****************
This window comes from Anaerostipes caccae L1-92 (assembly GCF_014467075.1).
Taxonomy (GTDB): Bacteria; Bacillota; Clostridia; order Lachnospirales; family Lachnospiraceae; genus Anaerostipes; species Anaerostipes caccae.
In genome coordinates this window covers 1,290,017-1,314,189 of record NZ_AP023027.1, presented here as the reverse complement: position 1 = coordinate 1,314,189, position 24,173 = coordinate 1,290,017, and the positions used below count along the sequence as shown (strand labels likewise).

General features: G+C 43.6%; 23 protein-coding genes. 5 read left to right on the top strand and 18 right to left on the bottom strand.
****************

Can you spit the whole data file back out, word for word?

This window comes from Anaerostipes caccae L1-92 (assembly GCF_014467075.1).
Taxonomy (GTDB): Bacteria; Bacillota; Clostridia; order Lachnospirales; family Lachnospiraceae; genus Anaerostipes; species Anaerostipes caccae.
In genome coordinates this window covers 1,290,017-1,314,189 of record NZ_AP023027.1, presented here as the reverse complement: position 1 = coordinate 1,314,189, position 24,173 = coordinate 1,290,017, and the positions used below count along the sequence as shown (strand labels likewise).

General features: G+C 43.6%; 23 protein-coding genes. 5 read left to right on the top strand and 18 right to left on the bottom strand.